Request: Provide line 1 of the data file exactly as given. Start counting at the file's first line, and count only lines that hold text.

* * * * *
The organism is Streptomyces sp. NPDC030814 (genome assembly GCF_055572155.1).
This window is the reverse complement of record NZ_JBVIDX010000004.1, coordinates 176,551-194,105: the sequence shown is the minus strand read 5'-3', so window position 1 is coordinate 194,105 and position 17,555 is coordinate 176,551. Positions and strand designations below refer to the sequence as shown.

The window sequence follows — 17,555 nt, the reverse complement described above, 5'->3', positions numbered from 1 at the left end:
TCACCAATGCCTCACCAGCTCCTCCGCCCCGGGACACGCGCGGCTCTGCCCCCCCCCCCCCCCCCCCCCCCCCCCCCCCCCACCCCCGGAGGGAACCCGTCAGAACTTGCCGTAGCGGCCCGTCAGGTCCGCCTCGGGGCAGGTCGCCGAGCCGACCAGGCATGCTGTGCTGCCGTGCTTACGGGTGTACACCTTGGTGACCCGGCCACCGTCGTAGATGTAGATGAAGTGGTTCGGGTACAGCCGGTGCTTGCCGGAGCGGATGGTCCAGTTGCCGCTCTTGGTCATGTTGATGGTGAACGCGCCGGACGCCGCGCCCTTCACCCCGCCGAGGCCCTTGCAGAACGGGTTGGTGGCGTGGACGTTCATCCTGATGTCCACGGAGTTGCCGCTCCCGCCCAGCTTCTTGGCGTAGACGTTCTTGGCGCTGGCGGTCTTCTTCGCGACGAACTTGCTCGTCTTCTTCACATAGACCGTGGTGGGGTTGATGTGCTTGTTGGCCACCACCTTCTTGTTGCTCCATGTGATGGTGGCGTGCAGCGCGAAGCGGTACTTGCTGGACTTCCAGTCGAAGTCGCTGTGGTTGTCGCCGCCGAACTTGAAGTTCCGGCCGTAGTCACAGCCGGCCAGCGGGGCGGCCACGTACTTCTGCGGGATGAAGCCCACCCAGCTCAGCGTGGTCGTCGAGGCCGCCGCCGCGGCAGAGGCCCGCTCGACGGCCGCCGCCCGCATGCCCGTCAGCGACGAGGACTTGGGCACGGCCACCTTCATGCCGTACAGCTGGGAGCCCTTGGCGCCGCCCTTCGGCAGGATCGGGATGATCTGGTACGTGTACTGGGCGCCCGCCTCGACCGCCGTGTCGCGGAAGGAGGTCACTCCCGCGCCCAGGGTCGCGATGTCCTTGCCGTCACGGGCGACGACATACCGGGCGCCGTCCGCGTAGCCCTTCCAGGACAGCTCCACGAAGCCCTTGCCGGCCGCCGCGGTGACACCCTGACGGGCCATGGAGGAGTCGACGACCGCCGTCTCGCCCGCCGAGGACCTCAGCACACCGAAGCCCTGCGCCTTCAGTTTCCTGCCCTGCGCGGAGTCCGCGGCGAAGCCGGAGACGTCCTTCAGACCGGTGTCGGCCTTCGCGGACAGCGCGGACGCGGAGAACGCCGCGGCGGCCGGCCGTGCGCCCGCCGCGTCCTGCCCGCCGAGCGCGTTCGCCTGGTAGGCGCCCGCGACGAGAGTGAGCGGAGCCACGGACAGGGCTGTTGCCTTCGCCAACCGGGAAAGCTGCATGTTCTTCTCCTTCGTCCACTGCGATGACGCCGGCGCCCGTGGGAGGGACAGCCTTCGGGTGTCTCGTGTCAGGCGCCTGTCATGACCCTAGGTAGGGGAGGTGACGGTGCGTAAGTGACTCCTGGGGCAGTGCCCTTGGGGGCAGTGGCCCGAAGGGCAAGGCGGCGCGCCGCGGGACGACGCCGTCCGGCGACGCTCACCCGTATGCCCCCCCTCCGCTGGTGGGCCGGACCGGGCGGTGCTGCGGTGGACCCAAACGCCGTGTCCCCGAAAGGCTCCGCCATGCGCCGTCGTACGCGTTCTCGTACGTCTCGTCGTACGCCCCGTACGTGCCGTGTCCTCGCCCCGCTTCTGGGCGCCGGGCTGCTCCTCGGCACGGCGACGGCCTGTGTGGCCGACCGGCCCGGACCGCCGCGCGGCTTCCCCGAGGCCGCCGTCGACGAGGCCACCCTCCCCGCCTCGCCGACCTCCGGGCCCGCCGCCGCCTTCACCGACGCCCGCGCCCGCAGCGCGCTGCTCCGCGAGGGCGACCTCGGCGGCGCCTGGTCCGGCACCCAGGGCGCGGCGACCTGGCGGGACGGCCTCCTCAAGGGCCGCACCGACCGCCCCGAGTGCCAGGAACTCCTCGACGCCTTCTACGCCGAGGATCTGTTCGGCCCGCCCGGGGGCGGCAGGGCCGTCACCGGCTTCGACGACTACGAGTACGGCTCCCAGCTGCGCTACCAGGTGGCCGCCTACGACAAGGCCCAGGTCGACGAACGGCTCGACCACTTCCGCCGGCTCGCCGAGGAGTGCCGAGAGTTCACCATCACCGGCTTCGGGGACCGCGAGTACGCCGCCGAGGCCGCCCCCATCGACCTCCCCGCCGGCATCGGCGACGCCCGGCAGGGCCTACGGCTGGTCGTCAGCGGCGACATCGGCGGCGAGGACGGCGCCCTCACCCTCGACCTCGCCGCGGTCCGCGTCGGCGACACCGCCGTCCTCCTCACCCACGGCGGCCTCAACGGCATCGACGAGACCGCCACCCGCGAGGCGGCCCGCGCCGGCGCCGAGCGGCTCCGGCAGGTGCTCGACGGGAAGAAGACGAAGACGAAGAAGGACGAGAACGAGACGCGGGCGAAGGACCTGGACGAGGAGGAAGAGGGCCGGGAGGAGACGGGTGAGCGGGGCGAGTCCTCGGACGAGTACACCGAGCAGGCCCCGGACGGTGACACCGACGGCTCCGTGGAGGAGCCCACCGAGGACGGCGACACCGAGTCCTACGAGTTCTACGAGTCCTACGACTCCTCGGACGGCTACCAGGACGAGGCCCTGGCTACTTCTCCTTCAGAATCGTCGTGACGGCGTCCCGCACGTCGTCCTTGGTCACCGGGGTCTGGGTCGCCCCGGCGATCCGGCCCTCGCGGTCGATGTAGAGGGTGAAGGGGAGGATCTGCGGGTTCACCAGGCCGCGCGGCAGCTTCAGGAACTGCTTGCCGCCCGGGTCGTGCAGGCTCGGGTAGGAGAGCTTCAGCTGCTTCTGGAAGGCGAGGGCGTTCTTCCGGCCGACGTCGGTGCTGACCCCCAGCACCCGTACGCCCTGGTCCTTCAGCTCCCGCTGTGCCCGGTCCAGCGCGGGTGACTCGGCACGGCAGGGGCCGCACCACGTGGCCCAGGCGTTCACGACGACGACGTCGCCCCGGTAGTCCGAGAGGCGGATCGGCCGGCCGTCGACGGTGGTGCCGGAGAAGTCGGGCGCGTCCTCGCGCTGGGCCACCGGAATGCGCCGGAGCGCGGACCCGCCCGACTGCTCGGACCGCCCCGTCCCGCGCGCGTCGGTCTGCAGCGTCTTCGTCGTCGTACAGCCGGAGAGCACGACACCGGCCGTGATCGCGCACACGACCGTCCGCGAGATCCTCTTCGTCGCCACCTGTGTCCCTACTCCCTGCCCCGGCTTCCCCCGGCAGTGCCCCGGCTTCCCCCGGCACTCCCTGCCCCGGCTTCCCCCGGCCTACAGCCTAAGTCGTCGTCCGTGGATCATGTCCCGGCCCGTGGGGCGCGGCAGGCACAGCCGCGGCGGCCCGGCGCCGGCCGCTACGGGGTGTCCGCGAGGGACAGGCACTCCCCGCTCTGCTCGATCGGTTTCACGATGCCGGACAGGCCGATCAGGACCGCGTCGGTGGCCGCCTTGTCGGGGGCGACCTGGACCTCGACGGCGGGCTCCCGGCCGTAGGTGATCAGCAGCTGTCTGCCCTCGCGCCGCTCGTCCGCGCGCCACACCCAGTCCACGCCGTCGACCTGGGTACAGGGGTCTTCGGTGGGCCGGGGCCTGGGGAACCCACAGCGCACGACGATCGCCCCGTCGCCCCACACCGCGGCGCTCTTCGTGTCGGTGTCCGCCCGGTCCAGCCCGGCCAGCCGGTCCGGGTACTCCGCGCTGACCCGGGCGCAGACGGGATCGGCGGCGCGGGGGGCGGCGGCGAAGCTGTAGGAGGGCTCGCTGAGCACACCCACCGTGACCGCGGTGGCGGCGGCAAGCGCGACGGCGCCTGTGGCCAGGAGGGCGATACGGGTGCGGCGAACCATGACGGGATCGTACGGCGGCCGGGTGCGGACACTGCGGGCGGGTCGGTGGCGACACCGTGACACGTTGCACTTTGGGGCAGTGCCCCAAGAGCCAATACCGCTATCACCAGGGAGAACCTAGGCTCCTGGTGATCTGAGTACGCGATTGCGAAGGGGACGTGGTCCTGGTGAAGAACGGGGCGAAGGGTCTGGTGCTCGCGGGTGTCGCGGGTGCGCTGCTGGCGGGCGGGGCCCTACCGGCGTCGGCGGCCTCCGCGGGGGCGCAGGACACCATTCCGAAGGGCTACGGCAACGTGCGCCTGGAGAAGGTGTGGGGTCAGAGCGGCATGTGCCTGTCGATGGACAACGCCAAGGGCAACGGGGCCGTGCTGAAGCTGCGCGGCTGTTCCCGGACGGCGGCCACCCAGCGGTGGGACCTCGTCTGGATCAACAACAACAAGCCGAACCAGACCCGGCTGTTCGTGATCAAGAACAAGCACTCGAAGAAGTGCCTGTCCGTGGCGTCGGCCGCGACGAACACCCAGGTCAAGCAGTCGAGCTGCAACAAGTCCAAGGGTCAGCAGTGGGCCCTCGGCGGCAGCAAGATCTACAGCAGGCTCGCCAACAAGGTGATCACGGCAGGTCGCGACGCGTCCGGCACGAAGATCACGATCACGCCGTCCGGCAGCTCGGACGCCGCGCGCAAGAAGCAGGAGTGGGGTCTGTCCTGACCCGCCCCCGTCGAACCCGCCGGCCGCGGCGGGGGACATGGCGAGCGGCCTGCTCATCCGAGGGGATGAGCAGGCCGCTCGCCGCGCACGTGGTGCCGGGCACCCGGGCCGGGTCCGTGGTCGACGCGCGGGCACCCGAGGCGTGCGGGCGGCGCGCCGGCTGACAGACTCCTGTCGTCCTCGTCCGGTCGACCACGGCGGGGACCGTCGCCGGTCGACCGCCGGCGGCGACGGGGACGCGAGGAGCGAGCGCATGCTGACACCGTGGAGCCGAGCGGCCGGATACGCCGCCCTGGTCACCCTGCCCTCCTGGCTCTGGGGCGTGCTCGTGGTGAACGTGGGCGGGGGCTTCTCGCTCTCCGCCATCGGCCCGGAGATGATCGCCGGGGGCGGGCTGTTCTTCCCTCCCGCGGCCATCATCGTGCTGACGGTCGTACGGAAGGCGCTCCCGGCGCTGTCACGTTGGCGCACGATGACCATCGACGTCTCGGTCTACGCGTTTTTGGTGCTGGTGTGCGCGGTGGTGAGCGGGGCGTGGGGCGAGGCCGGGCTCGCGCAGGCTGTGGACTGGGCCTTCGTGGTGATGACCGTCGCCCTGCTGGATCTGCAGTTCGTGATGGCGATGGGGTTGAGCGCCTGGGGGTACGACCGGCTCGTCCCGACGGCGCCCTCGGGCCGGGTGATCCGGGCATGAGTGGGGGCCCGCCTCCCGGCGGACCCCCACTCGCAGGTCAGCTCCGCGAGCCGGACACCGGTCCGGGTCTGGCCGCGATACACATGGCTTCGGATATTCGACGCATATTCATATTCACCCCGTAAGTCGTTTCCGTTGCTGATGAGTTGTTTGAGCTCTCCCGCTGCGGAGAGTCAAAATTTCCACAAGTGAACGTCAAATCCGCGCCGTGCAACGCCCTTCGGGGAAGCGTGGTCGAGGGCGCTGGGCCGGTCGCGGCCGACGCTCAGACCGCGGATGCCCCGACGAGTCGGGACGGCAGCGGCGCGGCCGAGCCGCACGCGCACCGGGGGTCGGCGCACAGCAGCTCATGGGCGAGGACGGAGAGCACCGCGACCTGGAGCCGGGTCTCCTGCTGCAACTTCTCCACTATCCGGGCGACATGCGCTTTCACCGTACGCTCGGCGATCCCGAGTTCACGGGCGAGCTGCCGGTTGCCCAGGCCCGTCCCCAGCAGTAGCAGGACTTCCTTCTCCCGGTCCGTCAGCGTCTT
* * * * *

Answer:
The organism is Streptomyces sp. NPDC030814 (genome assembly GCF_055572155.1).